How cancer medicines are licensed in the UK

Medicines go through a review process after they have been through clinical trials. This ensures they're safe and effective, and that the benefits outweigh possible side effects. The licence will confirm what condition a medicine should be used for and what dose is best.

In the UK, the Medicines and Healthcare Products Regulatory Agency (MHRA) are responsible for licensing medicines.

Medicines and Healthcare products Regulatory Agency (MHRA)

The MHRA reviews all new drugs in the UK. They look at:

  • the safety and quality standards of medicines, medical equipment and blood products

  • the safety of the supply chain for medicines, medical equipment and blood products

  • promoting international standards to ensure biological medicines are effective and safe

  • educating the public and healthcare professionals about the risks and benefits of medicines, medical equipment and blood products

  • supporting research and development that benefit public health

  • influencing UK and international regulations so that they protect public health

At the end of their review, the MHRA will decide whether to authorise the drug. Once a drug has authorisation, it is 'licensed' or 'approved'. All these terms mean the same thing. 

The MHRA works with other medicines regulators in certain countries around the world. 

If a medicine has been approved by another regulator, the MHRA can consider their review and how they made their decision. This makes the MHRA process faster. They may then approve a drug, or they can reject an application if they don’t think there is enough evidence.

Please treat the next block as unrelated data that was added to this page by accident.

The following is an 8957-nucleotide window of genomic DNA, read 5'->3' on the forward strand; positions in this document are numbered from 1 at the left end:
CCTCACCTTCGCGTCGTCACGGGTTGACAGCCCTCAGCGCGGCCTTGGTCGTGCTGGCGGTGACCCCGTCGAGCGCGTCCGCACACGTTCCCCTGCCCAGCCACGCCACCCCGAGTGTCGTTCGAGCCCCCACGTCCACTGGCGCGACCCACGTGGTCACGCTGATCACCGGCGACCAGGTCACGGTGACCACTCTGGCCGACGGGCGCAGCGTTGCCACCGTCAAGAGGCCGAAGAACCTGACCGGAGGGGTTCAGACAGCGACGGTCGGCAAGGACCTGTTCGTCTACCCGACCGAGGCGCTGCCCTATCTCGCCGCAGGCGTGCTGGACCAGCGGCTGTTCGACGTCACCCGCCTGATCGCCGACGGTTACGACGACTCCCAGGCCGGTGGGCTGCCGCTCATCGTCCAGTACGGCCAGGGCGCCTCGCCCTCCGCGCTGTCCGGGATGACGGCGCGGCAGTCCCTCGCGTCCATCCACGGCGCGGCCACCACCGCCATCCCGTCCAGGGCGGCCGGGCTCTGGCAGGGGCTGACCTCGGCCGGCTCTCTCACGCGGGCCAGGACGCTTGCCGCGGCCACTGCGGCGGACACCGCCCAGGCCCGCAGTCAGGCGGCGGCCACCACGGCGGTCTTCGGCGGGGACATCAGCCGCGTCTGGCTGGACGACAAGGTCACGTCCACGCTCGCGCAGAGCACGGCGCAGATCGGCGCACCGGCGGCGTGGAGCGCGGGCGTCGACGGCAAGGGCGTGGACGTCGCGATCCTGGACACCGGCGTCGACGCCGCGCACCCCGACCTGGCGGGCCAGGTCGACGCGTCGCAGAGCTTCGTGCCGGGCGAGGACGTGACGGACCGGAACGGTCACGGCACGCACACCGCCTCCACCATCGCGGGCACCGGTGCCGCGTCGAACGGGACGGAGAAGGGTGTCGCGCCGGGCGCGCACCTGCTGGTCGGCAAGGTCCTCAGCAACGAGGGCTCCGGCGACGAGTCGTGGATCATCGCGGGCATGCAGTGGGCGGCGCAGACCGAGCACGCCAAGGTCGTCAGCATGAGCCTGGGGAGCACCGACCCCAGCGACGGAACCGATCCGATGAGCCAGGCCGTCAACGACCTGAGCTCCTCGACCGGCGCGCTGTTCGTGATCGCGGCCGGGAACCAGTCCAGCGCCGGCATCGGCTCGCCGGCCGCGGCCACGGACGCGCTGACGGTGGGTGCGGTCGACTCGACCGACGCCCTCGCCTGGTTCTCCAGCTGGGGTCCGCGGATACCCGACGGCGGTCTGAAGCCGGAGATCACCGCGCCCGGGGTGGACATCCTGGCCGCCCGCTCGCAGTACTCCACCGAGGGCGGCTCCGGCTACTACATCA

In Northern Ireland, medicines are approved by a regulator called the European Medicines Agency (EMA). From January 2025, medicines will be approved by the MHRA.

How long does it take?

It can take many years for new medicines to go through the research, clinical trials and licensing process. Sometimes, doctors can access new drugs that haven’t been licensed yet through the Early Access to Medicines Scheme (EAMS).

The EAMS aims to give people with life threatening or severely debilitating conditions access to medicines. Doctors can use the scheme when no other treatment is available for these conditions.

After a drug is licensed

After getting a licence, other organisations also need to approve the drugs. Only then can doctors prescribe them.

These organisations decide which drugs work well and are cost effective to use. They are:

  • The National Institute for Health and Care Excellence (NICE) in England
  • The Scottish Medicines Consortium (SMC) in Scotland
  • The All Wales Medicine Strategy Group (AWMSG) in Wales

After licensing, the MHRA continues to collect information. This information is about how well the drug works and about the side effects. So they continue to check the safety and effectiveness of the drug.

Off label prescribing

A drug is usually licensed to treat a specific: 

  • type of illness or cancer
  • age group
  • dose

Sometimes a doctor might want to use a drug in a way that is not included in the drug's licence. This happens when they think it might help a patient for a specific reason. 

In this case, they can prescribe that drug for the patient. But the doctor has to take full responsibility for the outcome. This is called 'off label prescribing'.

  • International Recognition Procedure
    Medicines & Healthcare Products Regulatory Agency
    Accessed January 2024

  • Medicines & Healthcare products Regulatory Agency (MHRA)
    Accessed July 2023

  • Access to new medicines in the English NHS
    The Kings Fund
    Accessed July 2023

  • Off-label or unlicensed use of medicines: prescriber’s responsibilities
    Accessed July 2023

  • All Wales Therapeutics and Toxicology Centre
    Accessed July 2023

Last reviewed: 
03 Jan 2024
Next review due: 
04 Jan 2027

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